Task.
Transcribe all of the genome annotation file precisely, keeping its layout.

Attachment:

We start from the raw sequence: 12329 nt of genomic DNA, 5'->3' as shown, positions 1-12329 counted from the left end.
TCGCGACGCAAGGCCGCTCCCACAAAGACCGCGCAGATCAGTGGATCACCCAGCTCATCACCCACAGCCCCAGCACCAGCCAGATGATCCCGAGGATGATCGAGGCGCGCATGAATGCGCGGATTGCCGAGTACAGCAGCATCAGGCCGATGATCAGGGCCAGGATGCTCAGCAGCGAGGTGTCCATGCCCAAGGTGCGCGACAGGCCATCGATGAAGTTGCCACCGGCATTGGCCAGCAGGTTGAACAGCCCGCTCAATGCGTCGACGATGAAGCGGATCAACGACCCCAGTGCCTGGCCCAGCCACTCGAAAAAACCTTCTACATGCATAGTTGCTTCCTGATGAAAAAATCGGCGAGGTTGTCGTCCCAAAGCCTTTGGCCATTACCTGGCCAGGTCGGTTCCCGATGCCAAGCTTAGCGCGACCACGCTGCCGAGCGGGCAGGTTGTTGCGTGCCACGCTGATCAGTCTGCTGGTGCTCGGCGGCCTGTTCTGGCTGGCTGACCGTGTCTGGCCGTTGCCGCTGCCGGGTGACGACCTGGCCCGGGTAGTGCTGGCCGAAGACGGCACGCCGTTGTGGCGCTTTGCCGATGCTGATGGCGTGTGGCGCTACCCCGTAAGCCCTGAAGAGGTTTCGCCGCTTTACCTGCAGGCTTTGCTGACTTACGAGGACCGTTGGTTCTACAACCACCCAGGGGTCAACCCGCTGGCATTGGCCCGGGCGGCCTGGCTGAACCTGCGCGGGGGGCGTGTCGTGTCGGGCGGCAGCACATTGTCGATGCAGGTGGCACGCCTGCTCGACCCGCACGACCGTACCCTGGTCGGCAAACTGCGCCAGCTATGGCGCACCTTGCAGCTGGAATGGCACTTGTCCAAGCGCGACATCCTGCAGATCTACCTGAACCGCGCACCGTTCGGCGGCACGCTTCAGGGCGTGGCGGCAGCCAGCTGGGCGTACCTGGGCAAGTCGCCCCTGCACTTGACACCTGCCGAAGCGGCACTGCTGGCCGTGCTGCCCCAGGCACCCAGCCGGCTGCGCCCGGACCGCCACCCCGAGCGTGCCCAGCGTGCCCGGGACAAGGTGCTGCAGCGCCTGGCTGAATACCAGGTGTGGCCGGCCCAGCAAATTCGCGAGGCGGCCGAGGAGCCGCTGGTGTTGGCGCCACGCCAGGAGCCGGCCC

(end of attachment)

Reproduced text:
We start from the raw sequence: 12329 nt of genomic DNA, 5'->3' as shown, positions 1-12329 counted from the left end.
TCGCGACGCAAGGCCGCTCCCACAAAGACCGCGCAGATCAGTGGATCACCCAGCTCATCACCCACAGCCCCAGCACCAGCCAGATGATCCCGAGGATGATCGAGGCGCGCATGAATGCGCGGATTGCCGAGTACAGCAGCATCAGGCCGATGATCAGGGCCAGGATGCTCAGCAGCGAGGTGTCCATGCCCAAGGTGCGCGACAGGCCATCGATGAAGTTGCCACCGGCATTGGCCAGCAGGTTGAACAGCCCGCTCAATGCGTCGACGATGAAGCGGATCAACGACCCCAGTGCCTGGCCCAGCCACTCGAAAAAACCTTCTACATGCATAGTTGCTTCCTGATGAAAAAATCGGCGAGGTTGTCGTCCCAAAGCCTTTGGCCATTACCTGGCCAGGTCGGTTCCCGATGCCAAGCTTAGCGCGACCACGCTGCCGAGCGGGCAGGTTGTTGCGTGCCACGCTGATCAGTCTGCTGGTGCTCGGCGGCCTGTTCTGGCTGGCTGACCGTGTCTGGCCGTTGCCGCTGCCGGGTGACGACCTGGCCCGGGTAGTGCTGGCCGAAGACGGCACGCCGTTGTGGCGCTTTGCCGATGCTGATGGCGTGTGGCGCTACCCCGTAAGCCCTGAAGAGGTTTCGCCGCTTTACCTGCAGGCTTTGCTGACTTACGAGGACCGTTGGTTCTACAACCACCCAGGGGTCAACCCGCTGGCATTGGCCCGGGCGGCCTGGCTGAACCTGCGCGGGGGGCGTGTCGTGTCGGGCGGCAGCACATTGTCGATGCAGGTGGCACGCCTGCTCGACCCGCACGACCGTACCCTGGTCGGCAAACTGCGCCAGCTATGGCGCACCTTGCAGCTGGAATGGCACTTGTCCAAGCGCGACATCCTGCAGATCTACCTGAACCGCGCACCGTTCGGCGGCACGCTTCAGGGCGTGGCGGCAGCCAGCTGGGCGTACCTGGGCAAGTCGCCCCTGCACTTGACACCTGCCGAAGCGGCACTGCTGGCCGTGCTGCCCCAGGCACCCAGCCGGCTGCGCCCGGACCGCCACCCCGAGCGTGCCCAGCGTGCCCGGGACAAGGTGCTGCAGCGCCTGGCTGAATACCAGGTGTGGCCGGCCCAGCAAATTCGCGAGGCGGCCGAGGAGCCGCTGGTGTTGGCGCCACGCCAGGAGCCGGCCC